Hacking, like selfies and beards, is all the rage nowadays. You can’t go five minutes without a major corporation announcing a data breach, usually perpetrated by an inanely named criminal group.
The best PR response to a malicious hack is actually pretty straightforward – get out in front of the story, be transparent, beg forgiveness and announce a suitably logical and robust change in procedure or security. Such is the regularity of hacking, the public is becoming increasingly desensitised to data breaches.
The situation becomes altogether more complicated when ‘white hat’ hackers get involved. White hats, unlike their decidedly more sinister black hatted counterparts, hack to expose security or design flaws that could harm the public. In this scenario, the business has to make a difficult choice. Does it reward the white hat hacker and risk more ‘attacks’, does it seek to hush everything up, or does it go after the hacker to deter copy cats?
These choices are not as clear cut as they initially appear. First, the white hat might not actually be whiter than white. He or she could have a dodgy track record and their hack may have initially had more of a criminal or selfish intention. The impact of their work could also be devastating, exposing a flaw so severe that it risks fatally damaging a business.
The public’s response is also much more unpredictable, especially in the case of ‘faux’ white hat attacks – where the hackers ostensibly argue from a moral position but are really after cash or publicity e.g. Ashley Madison.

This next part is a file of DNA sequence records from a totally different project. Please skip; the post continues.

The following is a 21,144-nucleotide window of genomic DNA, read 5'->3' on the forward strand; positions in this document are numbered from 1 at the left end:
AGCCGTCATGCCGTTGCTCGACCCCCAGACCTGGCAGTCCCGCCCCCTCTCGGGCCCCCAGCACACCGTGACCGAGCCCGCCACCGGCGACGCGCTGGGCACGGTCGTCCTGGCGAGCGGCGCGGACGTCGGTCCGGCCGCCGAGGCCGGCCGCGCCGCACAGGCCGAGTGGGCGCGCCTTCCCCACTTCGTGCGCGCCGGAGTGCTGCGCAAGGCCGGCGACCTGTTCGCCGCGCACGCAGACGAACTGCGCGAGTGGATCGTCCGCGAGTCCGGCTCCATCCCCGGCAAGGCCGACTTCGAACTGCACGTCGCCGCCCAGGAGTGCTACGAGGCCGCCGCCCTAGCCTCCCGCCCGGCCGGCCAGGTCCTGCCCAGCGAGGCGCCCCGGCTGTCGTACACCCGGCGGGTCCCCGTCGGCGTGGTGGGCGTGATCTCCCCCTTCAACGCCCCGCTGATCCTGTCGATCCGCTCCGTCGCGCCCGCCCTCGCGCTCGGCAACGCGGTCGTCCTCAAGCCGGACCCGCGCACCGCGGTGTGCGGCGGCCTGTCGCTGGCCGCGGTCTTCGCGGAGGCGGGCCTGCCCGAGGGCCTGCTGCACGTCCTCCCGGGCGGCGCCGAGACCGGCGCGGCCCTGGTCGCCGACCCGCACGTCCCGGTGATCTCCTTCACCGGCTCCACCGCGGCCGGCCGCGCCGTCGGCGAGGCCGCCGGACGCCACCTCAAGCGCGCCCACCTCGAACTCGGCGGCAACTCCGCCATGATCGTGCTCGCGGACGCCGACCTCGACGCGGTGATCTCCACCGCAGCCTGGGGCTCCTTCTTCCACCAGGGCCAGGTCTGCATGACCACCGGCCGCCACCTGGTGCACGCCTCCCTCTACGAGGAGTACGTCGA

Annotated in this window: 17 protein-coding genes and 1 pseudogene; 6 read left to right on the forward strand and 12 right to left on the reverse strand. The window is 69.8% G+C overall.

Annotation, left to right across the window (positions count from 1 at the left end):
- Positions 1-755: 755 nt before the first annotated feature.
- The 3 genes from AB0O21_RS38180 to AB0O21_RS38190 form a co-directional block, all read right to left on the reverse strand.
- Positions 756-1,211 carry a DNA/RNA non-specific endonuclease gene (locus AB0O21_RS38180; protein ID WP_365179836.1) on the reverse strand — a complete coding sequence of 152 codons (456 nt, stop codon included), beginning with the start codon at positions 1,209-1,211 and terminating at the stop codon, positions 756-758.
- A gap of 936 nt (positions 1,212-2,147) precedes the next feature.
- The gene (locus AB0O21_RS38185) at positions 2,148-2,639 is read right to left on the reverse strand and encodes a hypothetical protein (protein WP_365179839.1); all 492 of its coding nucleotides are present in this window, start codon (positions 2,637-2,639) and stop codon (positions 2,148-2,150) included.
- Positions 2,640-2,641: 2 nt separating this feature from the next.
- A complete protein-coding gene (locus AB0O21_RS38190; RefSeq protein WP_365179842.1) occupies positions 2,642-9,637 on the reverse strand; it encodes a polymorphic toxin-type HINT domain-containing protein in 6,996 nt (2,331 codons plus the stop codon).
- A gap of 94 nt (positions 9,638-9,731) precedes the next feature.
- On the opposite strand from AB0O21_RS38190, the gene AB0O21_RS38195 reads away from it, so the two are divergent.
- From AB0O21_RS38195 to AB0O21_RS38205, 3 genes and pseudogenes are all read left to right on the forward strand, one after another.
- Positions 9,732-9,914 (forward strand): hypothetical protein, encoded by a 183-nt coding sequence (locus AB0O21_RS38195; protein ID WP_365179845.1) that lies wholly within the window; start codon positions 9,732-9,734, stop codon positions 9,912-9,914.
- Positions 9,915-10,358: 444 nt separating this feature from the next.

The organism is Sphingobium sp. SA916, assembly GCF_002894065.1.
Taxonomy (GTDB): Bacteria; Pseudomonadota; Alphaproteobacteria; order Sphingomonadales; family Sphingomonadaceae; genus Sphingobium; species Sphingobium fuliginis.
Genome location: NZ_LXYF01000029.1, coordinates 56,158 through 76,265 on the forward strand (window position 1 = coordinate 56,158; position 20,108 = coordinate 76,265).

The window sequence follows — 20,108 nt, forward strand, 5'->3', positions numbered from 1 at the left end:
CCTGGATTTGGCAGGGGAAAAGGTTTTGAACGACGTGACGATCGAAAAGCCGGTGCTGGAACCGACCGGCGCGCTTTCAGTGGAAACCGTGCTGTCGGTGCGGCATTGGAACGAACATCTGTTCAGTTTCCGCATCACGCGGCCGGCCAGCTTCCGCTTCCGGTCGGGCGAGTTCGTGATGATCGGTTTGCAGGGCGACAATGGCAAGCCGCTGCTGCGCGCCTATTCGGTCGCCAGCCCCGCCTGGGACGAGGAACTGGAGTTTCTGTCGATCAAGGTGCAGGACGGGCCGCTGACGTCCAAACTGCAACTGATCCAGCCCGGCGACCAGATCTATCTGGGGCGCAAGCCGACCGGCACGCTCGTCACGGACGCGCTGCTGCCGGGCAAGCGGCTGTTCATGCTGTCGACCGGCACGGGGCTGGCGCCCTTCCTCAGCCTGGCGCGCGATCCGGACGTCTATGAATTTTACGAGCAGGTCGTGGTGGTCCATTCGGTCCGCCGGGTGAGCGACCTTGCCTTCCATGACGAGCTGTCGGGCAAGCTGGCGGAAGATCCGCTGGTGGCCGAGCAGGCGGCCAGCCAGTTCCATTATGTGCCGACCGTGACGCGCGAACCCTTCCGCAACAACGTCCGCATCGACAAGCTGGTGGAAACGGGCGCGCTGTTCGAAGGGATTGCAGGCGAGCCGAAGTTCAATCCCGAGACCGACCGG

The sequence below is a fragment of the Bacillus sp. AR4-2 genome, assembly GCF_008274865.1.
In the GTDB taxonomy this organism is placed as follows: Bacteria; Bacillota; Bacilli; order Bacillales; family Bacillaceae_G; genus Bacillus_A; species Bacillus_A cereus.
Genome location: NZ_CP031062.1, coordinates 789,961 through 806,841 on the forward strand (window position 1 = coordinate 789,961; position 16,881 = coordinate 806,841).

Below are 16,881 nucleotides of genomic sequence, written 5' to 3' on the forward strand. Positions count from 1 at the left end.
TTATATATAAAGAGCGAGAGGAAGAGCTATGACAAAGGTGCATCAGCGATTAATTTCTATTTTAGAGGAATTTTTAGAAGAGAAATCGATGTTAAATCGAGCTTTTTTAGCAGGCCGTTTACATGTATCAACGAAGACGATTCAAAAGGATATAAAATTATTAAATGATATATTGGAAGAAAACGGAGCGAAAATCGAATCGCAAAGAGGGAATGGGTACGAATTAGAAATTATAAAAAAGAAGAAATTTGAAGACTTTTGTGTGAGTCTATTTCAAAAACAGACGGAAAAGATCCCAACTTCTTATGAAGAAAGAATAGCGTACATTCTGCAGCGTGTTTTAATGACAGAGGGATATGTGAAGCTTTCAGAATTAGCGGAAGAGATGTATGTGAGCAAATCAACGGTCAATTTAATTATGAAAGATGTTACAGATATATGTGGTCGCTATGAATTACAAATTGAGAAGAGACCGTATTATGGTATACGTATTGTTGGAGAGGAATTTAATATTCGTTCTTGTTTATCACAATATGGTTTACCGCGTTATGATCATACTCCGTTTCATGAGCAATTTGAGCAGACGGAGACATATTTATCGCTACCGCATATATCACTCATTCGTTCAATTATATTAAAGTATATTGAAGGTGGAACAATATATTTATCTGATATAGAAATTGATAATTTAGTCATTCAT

Recent white hat attacks have elicited a variety of responses with a range of result. Cisco notoriously tried to hush up a white hat who found a way to hijack Cisco’s internet routers by threatening legal action. Volkswagen allegedly sued three computer scientists to bury news that there was a huge security flaw in its car key fobs.
On the other hand, United Airlines rewarded a hacker with millions of air miles after he uncovered security gaps. Meanwhile, Chrysler announced a massive recall after hackers working for Wired remotely hijacked a Jeep (with terrifying consequences).
Seeking to bury the security breach or acting aggressively against a hacker to silence them has repeatedly been shown to be a fool’s errand. Although it can be initially successful, the truth will inevitably come out and damage to a company’s reputation will be magnified by the attempted cover up.
Rewarding a hacker is also a risky tactic. Although it can draw attention away from the initial breach and create some good will. There is also a risk it can come across as cynical, especially if the breach is sufficiently serious. If a company goes down the reward road, it needs to make sure that it has done sufficient due diligence on who the hacker is. Giving money to a Russian criminal gang isn’t a smart move.
Similarly, firing an employee who reveals a breach should be avoided – it comes across as sour grapes.
In my view, the best approach is to treat an ethical hackers as you would an investigative journalist. Engage with them before they release their results by answering questions and showing how you will solve the problem. In an ideal scenario, you can work with the hacker to fix the breach before it is revealed. Of course, like journalists, not all hackers will play ball. Nevertheless, focusing on showing how the problem will be solved and what the company has learnt rather than wasting time attacking the hacker makes much more sense.
As is often said, ‘sunshine is the best antiseptic’, and these hacking ‘events’, if handled properly, can have a silver lining for businesses by leading to improvements in product design and security.
This article first appeared in PR Week and can be viewed here.